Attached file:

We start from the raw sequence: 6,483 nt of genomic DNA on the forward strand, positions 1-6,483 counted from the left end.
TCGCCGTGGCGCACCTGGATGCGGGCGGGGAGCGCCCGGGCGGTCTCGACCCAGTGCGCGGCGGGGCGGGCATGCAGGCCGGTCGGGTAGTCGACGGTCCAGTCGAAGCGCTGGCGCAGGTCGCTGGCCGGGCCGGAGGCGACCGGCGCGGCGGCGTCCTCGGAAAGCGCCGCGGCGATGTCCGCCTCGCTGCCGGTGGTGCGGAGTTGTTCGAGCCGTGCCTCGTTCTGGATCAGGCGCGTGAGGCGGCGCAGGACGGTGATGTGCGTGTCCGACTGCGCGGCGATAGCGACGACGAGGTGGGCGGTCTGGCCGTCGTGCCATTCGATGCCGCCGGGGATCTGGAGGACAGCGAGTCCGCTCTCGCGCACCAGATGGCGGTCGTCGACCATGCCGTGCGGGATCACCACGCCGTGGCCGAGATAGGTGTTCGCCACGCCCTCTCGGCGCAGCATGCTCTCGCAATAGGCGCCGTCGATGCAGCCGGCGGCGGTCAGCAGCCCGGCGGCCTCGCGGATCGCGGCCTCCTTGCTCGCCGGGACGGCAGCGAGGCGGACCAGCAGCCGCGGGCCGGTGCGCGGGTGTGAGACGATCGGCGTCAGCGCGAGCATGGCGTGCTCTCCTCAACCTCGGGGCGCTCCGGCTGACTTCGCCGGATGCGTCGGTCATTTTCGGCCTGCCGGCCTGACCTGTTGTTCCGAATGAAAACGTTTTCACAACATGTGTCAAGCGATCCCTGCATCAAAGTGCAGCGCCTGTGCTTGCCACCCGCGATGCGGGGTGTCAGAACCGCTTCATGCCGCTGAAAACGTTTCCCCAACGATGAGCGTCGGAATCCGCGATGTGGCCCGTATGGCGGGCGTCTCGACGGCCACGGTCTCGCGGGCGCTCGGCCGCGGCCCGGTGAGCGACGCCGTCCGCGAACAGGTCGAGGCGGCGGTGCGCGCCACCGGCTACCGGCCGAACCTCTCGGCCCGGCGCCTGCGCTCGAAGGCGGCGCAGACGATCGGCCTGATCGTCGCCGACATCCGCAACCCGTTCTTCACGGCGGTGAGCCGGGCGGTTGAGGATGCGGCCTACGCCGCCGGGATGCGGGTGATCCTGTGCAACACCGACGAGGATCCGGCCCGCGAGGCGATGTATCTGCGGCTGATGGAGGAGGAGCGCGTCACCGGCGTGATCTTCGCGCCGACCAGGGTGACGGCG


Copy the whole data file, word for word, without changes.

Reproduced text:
We start from the raw sequence: 6,483 nt of genomic DNA on the forward strand, positions 1-6,483 counted from the left end.
TCGCCGTGGCGCACCTGGATGCGGGCGGGGAGCGCCCGGGCGGTCTCGACCCAGTGCGCGGCGGGGCGGGCATGCAGGCCGGTCGGGTAGTCGACGGTCCAGTCGAAGCGCTGGCGCAGGTCGCTGGCCGGGCCGGAGGCGACCGGCGCGGCGGCGTCCTCGGAAAGCGCCGCGGCGATGTCCGCCTCGCTGCCGGTGGTGCGGAGTTGTTCGAGCCGTGCCTCGTTCTGGATCAGGCGCGTGAGGCGGCGCAGGACGGTGATGTGCGTGTCCGACTGCGCGGCGATAGCGACGACGAGGTGGGCGGTCTGGCCGTCGTGCCATTCGATGCCGCCGGGGATCTGGAGGACAGCGAGTCCGCTCTCGCGCACCAGATGGCGGTCGTCGACCATGCCGTGCGGGATCACCACGCCGTGGCCGAGATAGGTGTTCGCCACGCCCTCTCGGCGCAGCATGCTCTCGCAATAGGCGCCGTCGATGCAGCCGGCGGCGGTCAGCAGCCCGGCGGCCTCGCGGATCGCGGCCTCCTTGCTCGCCGGGACGGCAGCGAGGCGGACCAGCAGCCGCGGGCCGGTGCGCGGGTGTGAGACGATCGGCGTCAGCGCGAGCATGGCGTGCTCTCCTCAACCTCGGGGCGCTCCGGCTGACTTCGCCGGATGCGTCGGTCATTTTCGGCCTGCCGGCCTGACCTGTTGTTCCGAATGAAAACGTTTTCACAACATGTGTCAAGCGATCCCTGCATCAAAGTGCAGCGCCTGTGCTTGCCACCCGCGATGCGGGGTGTCAGAACCGCTTCATGCCGCTGAAAACGTTTCCCCAACGATGAGCGTCGGAATCCGCGATGTGGCCCGTATGGCGGGCGTCTCGACGGCCACGGTCTCGCGGGCGCTCGGCCGCGGCCCGGTGAGCGACGCCGTCCGCGAACAGGTCGAGGCGGCGGTGCGCGCCACCGGCTACCGGCCGAACCTCTCGGCCCGGCGCCTGCGCTCGAAGGCGGCGCAGACGATCGGCCTGATCGTCGCCGACATCCGCAACCCGTTCTTCACGGCGGTGAGCCGGGCGGTTGAGGATGCGGCCTACGCCGCCGGGATGCGGGTGATCCTGTGCAACACCGACGAGGATCCGGCCCGCGAGGCGATGTATCTGCGGCTGATGGAGGAGGAGCGCGTCACCGGCGTGATCTTCGCGCCGACCAGGGTGACGGCG